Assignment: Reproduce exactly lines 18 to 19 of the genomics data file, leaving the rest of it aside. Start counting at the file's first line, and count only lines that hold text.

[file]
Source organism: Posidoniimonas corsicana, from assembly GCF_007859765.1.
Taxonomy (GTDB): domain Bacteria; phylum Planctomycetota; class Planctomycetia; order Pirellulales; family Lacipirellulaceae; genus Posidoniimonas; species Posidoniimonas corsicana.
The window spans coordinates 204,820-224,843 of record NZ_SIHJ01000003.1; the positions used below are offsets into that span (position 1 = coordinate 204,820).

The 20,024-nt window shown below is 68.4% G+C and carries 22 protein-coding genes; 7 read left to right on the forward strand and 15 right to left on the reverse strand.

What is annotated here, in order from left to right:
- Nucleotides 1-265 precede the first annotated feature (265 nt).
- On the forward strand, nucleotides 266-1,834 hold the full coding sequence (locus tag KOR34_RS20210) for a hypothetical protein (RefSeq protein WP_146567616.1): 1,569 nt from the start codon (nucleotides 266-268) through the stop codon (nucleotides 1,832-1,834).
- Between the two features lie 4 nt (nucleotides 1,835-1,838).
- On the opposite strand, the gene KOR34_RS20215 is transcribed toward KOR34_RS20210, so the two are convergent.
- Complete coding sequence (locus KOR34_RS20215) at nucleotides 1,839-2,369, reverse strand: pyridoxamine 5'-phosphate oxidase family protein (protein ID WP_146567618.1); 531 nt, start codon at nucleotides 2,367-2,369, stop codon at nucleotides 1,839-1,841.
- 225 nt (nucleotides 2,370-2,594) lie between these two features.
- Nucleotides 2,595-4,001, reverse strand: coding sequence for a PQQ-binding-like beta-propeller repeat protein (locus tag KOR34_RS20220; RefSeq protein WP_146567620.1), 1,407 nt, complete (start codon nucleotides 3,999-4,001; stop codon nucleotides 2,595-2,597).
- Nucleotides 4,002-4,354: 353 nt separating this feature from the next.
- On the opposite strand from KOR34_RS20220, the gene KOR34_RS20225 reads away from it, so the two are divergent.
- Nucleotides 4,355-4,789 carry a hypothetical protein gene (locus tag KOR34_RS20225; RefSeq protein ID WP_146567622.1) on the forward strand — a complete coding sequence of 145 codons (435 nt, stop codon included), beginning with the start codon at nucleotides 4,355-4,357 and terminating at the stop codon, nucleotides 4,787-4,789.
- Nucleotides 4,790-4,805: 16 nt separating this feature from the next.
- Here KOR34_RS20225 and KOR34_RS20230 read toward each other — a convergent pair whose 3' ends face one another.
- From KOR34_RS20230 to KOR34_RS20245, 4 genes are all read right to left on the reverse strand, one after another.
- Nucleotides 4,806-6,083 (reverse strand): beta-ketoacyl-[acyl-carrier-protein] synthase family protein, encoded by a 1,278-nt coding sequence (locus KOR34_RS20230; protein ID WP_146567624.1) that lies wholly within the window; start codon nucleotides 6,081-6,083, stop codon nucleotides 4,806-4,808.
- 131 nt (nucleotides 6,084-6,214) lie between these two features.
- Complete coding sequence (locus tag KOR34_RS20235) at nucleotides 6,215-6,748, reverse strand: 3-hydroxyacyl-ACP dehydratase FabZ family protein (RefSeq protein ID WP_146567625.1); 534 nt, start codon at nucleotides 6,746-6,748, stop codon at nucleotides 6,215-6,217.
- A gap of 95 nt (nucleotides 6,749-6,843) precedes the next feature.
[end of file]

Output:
- From KOR34_RS20230 to KOR34_RS20245, 4 genes are all read right to left on the reverse strand, one after another.
- Nucleotides 4,806-6,083 (reverse strand): beta-ketoacyl-[acyl-carrier-protein] synthase family protein, encoded by a 1,278-nt coding sequence (locus KOR34_RS20230; protein ID WP_146567624.1) that lies wholly within the window; start codon nucleotides 6,081-6,083, stop codon nucleotides 4,806-4,808.